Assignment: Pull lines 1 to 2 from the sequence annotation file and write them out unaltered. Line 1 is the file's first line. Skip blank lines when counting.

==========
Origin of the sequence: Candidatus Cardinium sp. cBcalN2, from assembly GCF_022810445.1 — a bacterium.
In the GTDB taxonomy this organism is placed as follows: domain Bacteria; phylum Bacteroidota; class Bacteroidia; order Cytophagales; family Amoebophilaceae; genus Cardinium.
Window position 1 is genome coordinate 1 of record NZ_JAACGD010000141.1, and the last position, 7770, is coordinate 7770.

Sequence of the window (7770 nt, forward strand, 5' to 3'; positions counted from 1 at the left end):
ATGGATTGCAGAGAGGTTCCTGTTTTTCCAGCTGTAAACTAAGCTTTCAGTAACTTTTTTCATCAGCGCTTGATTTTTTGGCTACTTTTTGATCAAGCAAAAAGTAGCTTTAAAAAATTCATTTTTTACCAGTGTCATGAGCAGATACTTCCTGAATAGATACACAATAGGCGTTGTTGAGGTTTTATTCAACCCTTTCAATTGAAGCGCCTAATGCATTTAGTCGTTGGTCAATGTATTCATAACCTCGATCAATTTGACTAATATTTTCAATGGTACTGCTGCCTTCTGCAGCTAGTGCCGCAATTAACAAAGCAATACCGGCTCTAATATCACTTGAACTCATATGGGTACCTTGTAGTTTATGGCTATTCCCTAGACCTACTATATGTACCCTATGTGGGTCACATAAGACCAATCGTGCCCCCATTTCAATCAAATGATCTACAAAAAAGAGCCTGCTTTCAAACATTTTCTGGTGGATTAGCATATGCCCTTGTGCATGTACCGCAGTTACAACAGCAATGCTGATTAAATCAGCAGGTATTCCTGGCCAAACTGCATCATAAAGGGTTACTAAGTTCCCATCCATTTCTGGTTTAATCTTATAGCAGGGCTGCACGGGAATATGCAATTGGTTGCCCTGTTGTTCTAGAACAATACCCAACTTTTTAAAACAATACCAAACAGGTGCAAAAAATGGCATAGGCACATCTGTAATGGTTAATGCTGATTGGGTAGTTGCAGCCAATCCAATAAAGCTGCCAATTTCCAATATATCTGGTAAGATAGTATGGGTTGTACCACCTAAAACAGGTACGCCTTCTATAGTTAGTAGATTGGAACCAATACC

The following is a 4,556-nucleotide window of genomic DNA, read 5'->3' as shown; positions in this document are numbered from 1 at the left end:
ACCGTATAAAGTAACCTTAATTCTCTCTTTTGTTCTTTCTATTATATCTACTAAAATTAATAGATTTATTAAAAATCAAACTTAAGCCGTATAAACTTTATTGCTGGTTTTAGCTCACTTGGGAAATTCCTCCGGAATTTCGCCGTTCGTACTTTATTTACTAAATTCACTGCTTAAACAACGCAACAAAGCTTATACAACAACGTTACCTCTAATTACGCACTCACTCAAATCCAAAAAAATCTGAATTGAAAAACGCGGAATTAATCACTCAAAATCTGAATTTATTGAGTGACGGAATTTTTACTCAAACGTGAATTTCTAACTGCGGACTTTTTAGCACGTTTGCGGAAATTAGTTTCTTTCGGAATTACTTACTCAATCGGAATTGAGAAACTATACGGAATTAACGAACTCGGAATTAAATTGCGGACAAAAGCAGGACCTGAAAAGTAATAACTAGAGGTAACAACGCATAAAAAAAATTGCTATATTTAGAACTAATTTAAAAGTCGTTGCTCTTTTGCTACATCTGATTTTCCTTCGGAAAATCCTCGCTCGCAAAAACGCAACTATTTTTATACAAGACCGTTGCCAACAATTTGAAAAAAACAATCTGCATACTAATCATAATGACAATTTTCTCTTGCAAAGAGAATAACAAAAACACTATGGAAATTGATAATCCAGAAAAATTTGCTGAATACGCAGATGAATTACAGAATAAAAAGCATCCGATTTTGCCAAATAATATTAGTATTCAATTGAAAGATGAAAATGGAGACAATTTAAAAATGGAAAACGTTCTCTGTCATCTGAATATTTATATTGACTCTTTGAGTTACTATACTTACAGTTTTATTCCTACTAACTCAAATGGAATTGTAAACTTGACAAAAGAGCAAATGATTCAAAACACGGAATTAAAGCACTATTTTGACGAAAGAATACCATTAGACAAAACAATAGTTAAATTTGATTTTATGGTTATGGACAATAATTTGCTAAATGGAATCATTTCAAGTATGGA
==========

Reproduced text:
Origin of the sequence: Candidatus Cardinium sp. cBcalN2, from assembly GCF_022810445.1 — a bacterium.
In the GTDB taxonomy this organism is placed as follows: domain Bacteria; phylum Bacteroidota; class Bacteroidia; order Cytophagales; family Amoebophilaceae; genus Cardinium.